For any membership or professional body, the membership is the lifeblood of the organisation. Without members, there would simply be no organisation. As Wild Apricot, award winning membership software company, says, “members are their reason for being, so getting and keeping members truly engaged in the organization is critical for survival”.
How the organisation’s engagement with the membership is met might depend on the organisation (for example, through online communities, social media or marketing campaigns) but there are three key ingredients that all membership bodies must follow to ensure happy members that are engaged.
Furthermore, it is widely accepted amongst membership organisations that it is more expensive to recruit a new member than to retain a member, with Memberwise asserting that it is 8 times more expensive to recruit than retain.
So it is clear that engagement with your membership is vital – so what are the three key ingredients to happy, engaged members?
Read on to discover what Alice Dartnell, Membership Engagement Manager at the Royal College of Anaesthetists (RCoA), thinks is the secret behind those all important happy and engaged members!
As a professional membership body you are there to support your members (and often other stakeholders such as the public) and offer guidance, support and most likely industry standards. Whilst you might not be there to regulate the industry, you’re certainly there to maintain the highest level of service or safety within your industry and your members have to trust you with this. It is no mean feat, so don’t take this responsibility lightly. Before engaging with members, ensure that you have the respect and trust of your members, and if you don’t, start working to gain it.
So how do you build trust? I think trust is built over time, by being seen to act as the champion and voice of your members, being transparent and clear, and supporting them when the goings get tough.
There is no point having a functioning website, interactive social media and fancy marketing if when someone calls you with an enquiry, they are greeted with a “what do you want” and an attitude like they have interrupted your day. As a membership organisation, you are there to serve your members so you can’t answer queries begrudgingly. You need to make your member feel welcomed, supported and valued. Their enquiry is important. The ingredient to success here is good customer service. Actually, make it excellent customer service if you can!
So how do you offer great customer service? Firstly listen to your members, then act on it… and then some more. Don’t just give them the answer to their question but also any other relevant information that may be helpful for them in the future even if they didn’t ask for it. The other day I called Amex as I couldn’t remember by club membership number for the British Airways air miles scheme. Not only did the lovely lady joyfully help me, she also warned me that British Airways was having website technical issues and I should wait a few hours before going on there. I really appreciated being given additional helpful information I hadn’t asked for.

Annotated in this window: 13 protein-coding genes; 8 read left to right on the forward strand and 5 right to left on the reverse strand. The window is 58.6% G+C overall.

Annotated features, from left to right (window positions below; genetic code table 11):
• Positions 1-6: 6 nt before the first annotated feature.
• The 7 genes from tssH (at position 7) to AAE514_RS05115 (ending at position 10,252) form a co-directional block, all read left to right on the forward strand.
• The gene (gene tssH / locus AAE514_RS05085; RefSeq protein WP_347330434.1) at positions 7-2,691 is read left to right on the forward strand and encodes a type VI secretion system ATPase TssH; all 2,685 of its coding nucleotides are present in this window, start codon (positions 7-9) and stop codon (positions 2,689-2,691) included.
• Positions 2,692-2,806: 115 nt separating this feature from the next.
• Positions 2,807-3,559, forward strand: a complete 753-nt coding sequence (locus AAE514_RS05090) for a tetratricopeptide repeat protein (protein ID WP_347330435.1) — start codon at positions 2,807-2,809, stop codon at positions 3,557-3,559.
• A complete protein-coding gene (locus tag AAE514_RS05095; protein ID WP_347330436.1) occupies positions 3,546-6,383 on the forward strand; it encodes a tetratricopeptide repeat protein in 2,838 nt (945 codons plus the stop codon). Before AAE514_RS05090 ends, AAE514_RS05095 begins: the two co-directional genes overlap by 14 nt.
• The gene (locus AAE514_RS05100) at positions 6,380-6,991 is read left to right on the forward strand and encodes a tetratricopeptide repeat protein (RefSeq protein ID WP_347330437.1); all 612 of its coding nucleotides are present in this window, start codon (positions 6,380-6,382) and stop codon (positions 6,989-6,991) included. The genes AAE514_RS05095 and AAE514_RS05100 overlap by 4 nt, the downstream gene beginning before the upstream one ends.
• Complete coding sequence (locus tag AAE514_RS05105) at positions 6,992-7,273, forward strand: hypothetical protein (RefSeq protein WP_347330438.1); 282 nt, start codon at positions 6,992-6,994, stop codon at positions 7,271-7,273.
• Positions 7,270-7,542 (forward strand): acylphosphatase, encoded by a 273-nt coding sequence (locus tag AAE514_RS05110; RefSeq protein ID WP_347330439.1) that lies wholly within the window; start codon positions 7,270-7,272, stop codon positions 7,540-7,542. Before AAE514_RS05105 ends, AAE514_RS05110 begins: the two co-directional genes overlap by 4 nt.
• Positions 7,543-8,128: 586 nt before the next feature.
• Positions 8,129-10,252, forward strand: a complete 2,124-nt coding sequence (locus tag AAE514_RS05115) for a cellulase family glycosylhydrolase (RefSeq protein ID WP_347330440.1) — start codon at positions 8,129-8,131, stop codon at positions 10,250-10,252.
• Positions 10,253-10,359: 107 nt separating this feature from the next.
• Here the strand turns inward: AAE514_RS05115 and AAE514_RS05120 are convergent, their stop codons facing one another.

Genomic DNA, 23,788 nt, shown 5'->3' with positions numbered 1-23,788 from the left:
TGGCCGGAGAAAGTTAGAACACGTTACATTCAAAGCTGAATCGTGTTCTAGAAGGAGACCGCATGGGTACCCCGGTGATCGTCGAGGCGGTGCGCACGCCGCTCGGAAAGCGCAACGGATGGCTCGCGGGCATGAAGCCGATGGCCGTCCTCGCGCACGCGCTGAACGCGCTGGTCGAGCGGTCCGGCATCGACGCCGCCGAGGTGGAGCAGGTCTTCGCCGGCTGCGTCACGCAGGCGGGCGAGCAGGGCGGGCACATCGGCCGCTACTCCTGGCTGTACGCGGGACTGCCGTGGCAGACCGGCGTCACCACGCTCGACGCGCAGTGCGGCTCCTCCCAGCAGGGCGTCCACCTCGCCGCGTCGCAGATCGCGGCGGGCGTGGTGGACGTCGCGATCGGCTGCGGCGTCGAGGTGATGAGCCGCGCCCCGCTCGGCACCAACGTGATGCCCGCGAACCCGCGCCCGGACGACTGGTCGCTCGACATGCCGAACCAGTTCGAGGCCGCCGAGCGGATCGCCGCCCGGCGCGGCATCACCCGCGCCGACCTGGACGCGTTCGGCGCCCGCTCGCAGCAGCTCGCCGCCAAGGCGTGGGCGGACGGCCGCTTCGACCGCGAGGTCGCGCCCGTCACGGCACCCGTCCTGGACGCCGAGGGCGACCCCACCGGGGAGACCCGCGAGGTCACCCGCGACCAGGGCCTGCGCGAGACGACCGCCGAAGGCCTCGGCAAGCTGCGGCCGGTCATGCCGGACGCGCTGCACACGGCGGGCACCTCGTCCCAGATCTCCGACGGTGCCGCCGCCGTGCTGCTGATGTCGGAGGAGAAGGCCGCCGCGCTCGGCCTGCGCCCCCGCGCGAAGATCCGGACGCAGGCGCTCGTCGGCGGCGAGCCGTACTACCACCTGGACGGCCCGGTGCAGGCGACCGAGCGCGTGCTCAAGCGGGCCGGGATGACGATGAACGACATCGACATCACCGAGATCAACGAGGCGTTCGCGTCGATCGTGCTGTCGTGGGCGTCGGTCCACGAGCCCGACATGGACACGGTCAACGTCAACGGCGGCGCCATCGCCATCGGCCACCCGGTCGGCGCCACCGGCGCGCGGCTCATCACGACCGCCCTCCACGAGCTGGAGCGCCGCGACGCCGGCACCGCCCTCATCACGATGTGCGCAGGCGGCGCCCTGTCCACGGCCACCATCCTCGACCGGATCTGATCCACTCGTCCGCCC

Additionally, use your name when communicating to them, to make them feel like they know you personally rather than a “department” or organisation, and ensure you follow up with them later on to ensure that they got the help that they need.
Before you start to engage with your membership, you need to validate what you are offering and ensure that it’s of use to them – there is no point engaging with members if you are not offering what they need and want. You can do all the engaging in the world, but it’ll be pointless if you are not offering value. Assess your Member Value Proposition (MVP) and adjust if needed.
So how do you offer great value? It is a simple formula – ask, listen and act. Use polls, surveys, focus groups etc., to find out from your members directly what their needs and concerns are, and how you can help. Listen to what they are asking for, but also be careful to listen to what they are not saying. If you have a benefit that they don’t want, don’t be afraid to get rid of it. Times and needs change, so not all benefits will stand the test of time. You need to adjust to offer value.
These ingredients are important because you can’t expect to create a happy membership just because you invest in the technology to facilitate personalisation or run a few fancy marketing campaigns. Members need to feel safe, appreciated and that they are getting value from being a member and that you’re there to help and support.
Alice has been working within the membership sector for over 6 years and is always seeking ways to improve engagement and value. Alice is currently the Head of Membership Engagement at the Royal College of Anaesthetists where she is responsible for improving the strategic aim of broadening their inclusivity and engagement with members.
Connect with Alice on Twitter @alicedartnell